I took a longer break here, psyching myself up for the big grind, a 1,100-foot gain up the trail to the mesa rim. Then a guy bicycled up, the first person I'd seen since the dog walkers earlier. He stopped and we chatted. He gave me some good information on the trail and what to expect. I appreciated his willingness to share information. He then went on his way, and I started slogging up the hill. I got about a third of the way up, then another hiker comes literally running up behind me. We chatted briefly, and he continued upward, jogging up the damn trail. When I got about two-thirds the way up, two other guys were coming down from the top. Suddenly, this was a popular trail. The trail itself was steep and narrow, but solid the whole way up. As I neared the top, two other people were below me, coming upward. Then that runner guy comes down! He'd already surmounted the rim. I wish I had a third lung sometimes.

The trail surmounts the mesa near a prominent western promontory, elevation about 4,300 feet. It appears most people who hike up to the mesa rim then turn and hike out to this promontory since it's so close and with great views. I certainly don't blame most people for not going farther. The mesa top is shaped like a triangle, with the western promontory being one vertex, and the highpoint, elevation 4,595 feet, being the eastern vertex. The third vertex is a northern promontory on which Indian ruins are located, although I did not go that way to explore.

I wanted the real top, so I found a fine trail that angled northeast and followed it, going up one small sloping "cliff" band, then across a broad meadow dotted in pinon and juniper. The trail started to grow less distinct, but large cairns helped keep me on some semblance of a path. Eventually, the trail disappeared (or I lost it), and the cairns also stopped. By now, I was close enough to eyeball my way to the top. At 10:30, just under four hours after starting, I was "on top" Skull Mesa. Now to rest.

I ambled up to the highest rocks on the edge of the rim, looking out over the other hills and canyons. I looked around for a register and any benchmarks, but found neither. I then found a good flat sitting rock for an extended break. The top is rocky, a bunch of basaltic boulders either heaped into piles or sprinkled amid the grassy ground (which was somewhat muddy, by the way). I spent about 20 minutes sitting, doing not much except looking around and enjoying the quiet and the views. The day had warmed into the 60s and sunny, with a few high clouds and a breeze.

This was a lovely summit. The top is broad and flat, as one would expect for a mesa top. The immediate area was low rounded rocks and scattered pinon and juniper. From the rim edge, I had million-dollar views of the surrounding mountains, and of the buildings way off in Phoenix. There was some slight haze in the air, mushing out the longest views slightly. But closer in, everything was crystal clear. I can see why this is such a popular and classic hike.

Before my leg muscles tightened up, I started the walk out. I did not try to retrace my steps. I just aimed northwest and followed open lanes and random game paths, descending down to where the trail meets the rim near the western promontory. I never saw anyone once I was past this point, and there was no one here now. As I descended down the mesa, I went slow and carefully, making decent time, but not seeing anyone. I guess the mesa hikers all came in the morning. I was a little tired by now, but kept a consistent pace all the way out, and did not see anyone until I was back to the initial road, where I saw a number of hikers, families, dogs and kids. The day had warmed into the 70s and was lovely. I was back to my car at 1:35, the lot now completely filled with about 50 cars.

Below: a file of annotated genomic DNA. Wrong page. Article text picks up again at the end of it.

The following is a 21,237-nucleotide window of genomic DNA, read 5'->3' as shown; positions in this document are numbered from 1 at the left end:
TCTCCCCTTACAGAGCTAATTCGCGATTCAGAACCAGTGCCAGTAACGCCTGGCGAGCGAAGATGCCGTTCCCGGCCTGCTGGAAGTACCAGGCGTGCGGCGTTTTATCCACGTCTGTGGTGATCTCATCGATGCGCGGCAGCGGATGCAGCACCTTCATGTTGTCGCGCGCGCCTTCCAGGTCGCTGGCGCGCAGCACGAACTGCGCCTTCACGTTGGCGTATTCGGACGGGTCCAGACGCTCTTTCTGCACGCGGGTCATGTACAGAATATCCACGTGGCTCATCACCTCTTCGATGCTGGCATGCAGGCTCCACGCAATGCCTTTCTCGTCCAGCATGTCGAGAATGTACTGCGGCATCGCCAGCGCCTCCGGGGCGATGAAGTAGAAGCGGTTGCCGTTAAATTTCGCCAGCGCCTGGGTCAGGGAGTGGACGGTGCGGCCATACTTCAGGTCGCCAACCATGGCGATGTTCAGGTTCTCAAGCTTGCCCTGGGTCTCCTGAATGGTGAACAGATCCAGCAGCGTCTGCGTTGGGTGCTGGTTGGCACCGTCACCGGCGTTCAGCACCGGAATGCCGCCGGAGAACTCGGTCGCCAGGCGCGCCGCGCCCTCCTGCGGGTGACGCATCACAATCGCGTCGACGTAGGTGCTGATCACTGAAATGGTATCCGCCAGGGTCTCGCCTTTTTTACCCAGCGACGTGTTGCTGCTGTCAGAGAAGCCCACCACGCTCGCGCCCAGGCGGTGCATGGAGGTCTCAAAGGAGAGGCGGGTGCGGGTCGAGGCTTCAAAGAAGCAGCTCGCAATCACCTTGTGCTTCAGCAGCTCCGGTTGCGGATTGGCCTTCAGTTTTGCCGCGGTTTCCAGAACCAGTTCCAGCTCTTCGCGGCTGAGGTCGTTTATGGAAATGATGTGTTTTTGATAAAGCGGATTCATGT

The MCC trail was a godsend, shaving off about three miles, three or four creek crossings and a number of up and downs, and probably 90 minutes, from the round-trip hike. My mileage came to about 9.2, which is probably a low figure. Without the MCC, I was looking at over 12 miles. The net elevation gain was 2,300 feet, but the handful of ridge crossings added a few hundred feet to that figure. The trails were all excellent so I could make good time. This turned out to be a tiring but enjoyable hike.

I sat for about 20 minutes in my car, slowly changing and also just doing nothing. People were still pulling up in their cars looking for spots. It was crowded immediately here, but not too bad even just a half-mile away. When I was here in 2012, I don't recall it being so popular. The Spur Cross Recreational Area was developed in the late 2000s (I think) so over time it has become very popular. It is a beautiful area and even with the crowds, an enjoyable place to visit.

I headed home, avoiding the traffic of the freeways (and the big Waste Management Phoenix Open going on nearby) by following Dynamite to Rio Verde, then Fountain Hills Road to Shea Boulevard and to the Beeline. I was home about an hour later. Today being Super Bowl Sunday, I was home just in time to watch the contest between two teams I don't care about. I was happy for Bruce Arians, the former Cards coach, who won his first Super Bowl ring.

Skull Mesa was a great hike in a beautiful environment. I have some unfinished business here, from when I was last here in 2012 and got turned back on a climb of Elephant Mountain, so I'll be back but I'm not on any timeline (Update: I came back in late October 2021 and hiked up Elephant Mountain). I understand that most people will be content to get up to the mesa top, then just relax on the western promontory. Only a few will want the actual highpoint.

(c) 2021 Scott Surgent. For entertainment purposes only. This report is not meant to replace maps, compass, gps and other common sense hiking/navigation items. Neither I nor the webhost can be held responsible for unfortunate situations that may arise based on these trip reports. Conditions (physical and legal) change over time! Some of these hikes are major mountaineering or backpacking endeavors that require skill, proper gear, proper fitness and general experience.